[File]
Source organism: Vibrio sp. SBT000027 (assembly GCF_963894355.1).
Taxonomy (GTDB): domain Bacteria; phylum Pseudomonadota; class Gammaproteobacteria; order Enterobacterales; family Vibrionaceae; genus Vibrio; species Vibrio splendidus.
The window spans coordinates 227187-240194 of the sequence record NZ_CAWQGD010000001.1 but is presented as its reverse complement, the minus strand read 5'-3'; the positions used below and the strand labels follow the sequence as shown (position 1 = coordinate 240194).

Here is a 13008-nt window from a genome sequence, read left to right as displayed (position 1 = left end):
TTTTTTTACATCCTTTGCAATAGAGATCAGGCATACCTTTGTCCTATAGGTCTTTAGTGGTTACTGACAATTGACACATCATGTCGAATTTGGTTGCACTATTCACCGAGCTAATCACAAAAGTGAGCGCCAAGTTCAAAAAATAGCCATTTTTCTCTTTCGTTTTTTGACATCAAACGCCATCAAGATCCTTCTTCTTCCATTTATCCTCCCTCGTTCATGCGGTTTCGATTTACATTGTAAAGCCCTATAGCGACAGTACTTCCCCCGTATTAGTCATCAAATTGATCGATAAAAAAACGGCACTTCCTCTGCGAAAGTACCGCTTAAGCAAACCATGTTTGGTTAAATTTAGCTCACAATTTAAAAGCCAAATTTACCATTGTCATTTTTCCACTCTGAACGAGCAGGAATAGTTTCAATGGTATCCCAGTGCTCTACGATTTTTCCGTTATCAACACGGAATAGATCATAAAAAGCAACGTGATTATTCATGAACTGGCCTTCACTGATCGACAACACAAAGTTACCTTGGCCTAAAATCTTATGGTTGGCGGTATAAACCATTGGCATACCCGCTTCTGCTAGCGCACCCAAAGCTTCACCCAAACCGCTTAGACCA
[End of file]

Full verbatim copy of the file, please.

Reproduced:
Source organism: Vibrio sp. SBT000027 (assembly GCF_963894355.1).
Taxonomy (GTDB): domain Bacteria; phylum Pseudomonadota; class Gammaproteobacteria; order Enterobacterales; family Vibrionaceae; genus Vibrio; species Vibrio splendidus.
The window spans coordinates 227187-240194 of the sequence record NZ_CAWQGD010000001.1 but is presented as its reverse complement, the minus strand read 5'-3'; the positions used below and the strand labels follow the sequence as shown (position 1 = coordinate 240194).

Here is a 13008-nt window from a genome sequence, read left to right as displayed (position 1 = left end):
TTTTTTTACATCCTTTGCAATAGAGATCAGGCATACCTTTGTCCTATAGGTCTTTAGTGGTTACTGACAATTGACACATCATGTCGAATTTGGTTGCACTATTCACCGAGCTAATCACAAAAGTGAGCGCCAAGTTCAAAAAATAGCCATTTTTCTCTTTCGTTTTTTGACATCAAACGCCATCAAGATCCTTCTTCTTCCATTTATCCTCCCTCGTTCATGCGGTTTCGATTTACATTGTAAAGCCCTATAGCGACAGTACTTCCCCCGTATTAGTCATCAAATTGATCGATAAAAAAACGGCACTTCCTCTGCGAAAGTACCGCTTAAGCAAACCATGTTTGGTTAAATTTAGCTCACAATTTAAAAGCCAAATTTACCATTGTCATTTTTCCACTCTGAACGAGCAGGAATAGTTTCAATGGTATCCCAGTGCTCTACGATTTTTCCGTTATCAACACGGAATAGATCATAAAAAGCAACGTGATTATTCATGAACTGGCCTTCACTGATCGACAACACAAAGTTACCTTGGCCTAAAATCTTATGGTTGGCGGTATAAACCATTGGCATACCCGCTTCTGCTAGCGCACCCAAAGCTTCACCCAAACCGCTTAGACCA